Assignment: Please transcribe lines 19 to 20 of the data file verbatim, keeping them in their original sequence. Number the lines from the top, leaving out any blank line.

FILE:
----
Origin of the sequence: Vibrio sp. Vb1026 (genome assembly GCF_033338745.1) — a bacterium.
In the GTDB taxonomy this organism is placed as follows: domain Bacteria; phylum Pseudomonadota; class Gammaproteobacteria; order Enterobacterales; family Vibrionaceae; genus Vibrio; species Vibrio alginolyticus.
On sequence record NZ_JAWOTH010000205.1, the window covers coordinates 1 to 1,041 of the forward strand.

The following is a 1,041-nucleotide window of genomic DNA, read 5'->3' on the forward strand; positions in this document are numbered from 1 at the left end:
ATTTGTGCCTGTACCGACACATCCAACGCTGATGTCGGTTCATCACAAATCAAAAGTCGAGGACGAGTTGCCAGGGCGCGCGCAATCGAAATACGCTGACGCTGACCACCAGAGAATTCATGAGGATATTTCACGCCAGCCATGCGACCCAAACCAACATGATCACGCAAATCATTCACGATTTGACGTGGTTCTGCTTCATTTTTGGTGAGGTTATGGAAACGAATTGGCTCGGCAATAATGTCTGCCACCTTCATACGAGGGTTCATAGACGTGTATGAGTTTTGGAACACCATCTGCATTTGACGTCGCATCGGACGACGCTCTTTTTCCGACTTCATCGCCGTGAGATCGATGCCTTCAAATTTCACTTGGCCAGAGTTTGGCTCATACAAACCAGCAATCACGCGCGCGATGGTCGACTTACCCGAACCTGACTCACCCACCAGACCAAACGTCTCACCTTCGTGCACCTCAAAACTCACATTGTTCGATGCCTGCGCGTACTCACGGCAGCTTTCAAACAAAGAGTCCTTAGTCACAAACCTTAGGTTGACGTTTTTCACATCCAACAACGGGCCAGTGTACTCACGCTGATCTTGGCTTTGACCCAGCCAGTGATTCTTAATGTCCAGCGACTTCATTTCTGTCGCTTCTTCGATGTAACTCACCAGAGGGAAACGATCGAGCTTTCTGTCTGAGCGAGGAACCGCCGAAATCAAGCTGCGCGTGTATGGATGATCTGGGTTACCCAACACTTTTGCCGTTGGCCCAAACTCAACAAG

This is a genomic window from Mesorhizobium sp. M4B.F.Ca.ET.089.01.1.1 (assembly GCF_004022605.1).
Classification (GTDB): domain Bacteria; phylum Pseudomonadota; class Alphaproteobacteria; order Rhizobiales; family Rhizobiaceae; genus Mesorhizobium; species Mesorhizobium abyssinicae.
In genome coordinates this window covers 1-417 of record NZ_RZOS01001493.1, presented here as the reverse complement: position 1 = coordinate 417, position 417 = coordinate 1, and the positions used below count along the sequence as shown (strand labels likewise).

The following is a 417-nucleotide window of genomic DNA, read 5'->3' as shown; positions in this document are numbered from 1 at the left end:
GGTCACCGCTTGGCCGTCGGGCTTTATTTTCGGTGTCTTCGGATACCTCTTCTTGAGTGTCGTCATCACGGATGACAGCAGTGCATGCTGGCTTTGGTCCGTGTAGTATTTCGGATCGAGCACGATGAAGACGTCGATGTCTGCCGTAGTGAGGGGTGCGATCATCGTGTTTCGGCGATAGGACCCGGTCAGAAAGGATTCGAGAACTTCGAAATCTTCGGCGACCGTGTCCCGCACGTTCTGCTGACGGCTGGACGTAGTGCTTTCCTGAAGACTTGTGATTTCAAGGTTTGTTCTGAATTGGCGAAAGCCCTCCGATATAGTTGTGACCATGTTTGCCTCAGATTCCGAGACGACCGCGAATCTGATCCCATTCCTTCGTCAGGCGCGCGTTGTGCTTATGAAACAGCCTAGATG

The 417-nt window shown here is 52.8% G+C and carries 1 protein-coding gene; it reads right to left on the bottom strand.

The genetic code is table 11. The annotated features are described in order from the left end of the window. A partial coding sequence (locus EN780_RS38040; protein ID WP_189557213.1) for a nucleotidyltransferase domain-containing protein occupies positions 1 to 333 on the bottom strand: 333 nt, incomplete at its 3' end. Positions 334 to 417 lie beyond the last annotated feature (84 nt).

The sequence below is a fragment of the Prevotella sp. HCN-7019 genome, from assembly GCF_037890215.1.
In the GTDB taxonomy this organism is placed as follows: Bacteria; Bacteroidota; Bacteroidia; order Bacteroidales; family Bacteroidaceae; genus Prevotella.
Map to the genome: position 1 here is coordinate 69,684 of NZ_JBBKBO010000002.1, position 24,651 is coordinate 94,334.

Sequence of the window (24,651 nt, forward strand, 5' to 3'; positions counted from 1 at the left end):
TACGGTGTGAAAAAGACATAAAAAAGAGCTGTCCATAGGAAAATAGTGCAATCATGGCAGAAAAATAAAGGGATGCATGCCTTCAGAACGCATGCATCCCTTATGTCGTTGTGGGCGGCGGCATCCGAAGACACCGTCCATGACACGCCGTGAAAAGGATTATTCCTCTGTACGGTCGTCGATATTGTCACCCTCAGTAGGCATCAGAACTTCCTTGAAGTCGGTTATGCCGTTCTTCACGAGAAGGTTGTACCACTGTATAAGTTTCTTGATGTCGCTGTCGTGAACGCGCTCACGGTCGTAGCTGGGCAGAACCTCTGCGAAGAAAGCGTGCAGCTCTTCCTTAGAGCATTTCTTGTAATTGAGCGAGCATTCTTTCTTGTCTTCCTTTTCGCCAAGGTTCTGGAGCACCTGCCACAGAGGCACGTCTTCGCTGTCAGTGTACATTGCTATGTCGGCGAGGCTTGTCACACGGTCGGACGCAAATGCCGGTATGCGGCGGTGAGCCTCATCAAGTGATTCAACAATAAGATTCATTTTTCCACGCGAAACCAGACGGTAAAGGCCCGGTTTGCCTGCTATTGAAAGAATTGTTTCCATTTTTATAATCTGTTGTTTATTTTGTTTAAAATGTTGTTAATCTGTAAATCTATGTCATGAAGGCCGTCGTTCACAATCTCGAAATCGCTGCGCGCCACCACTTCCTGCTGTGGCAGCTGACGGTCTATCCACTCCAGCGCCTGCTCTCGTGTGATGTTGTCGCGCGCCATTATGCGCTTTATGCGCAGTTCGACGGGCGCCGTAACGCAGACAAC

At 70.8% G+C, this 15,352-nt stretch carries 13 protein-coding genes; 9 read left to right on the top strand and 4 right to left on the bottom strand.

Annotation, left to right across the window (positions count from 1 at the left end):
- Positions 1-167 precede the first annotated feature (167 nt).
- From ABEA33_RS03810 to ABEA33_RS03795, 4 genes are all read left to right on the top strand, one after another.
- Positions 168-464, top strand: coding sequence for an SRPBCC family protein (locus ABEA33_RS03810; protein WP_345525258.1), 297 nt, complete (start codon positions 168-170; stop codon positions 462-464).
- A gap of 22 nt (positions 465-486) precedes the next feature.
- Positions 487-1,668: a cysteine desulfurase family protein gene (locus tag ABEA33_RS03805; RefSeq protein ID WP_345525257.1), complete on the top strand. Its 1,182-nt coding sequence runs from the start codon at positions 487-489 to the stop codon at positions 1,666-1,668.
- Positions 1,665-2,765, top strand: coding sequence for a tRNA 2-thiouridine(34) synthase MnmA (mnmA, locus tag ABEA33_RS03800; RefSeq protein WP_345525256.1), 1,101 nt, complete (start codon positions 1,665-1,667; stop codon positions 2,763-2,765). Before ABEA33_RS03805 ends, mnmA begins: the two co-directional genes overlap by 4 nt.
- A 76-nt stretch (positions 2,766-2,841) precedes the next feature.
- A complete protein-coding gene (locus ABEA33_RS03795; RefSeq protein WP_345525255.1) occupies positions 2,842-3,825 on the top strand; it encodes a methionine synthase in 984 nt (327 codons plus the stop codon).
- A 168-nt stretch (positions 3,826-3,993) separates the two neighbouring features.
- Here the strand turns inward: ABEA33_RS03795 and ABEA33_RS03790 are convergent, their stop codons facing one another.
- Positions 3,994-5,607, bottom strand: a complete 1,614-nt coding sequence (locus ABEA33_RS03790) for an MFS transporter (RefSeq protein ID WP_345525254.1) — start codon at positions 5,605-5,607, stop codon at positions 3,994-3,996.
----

Annotation, left to right across the window (positions count from 1 at the left end):
- Positions 1-167 precede the first annotated feature (167 nt).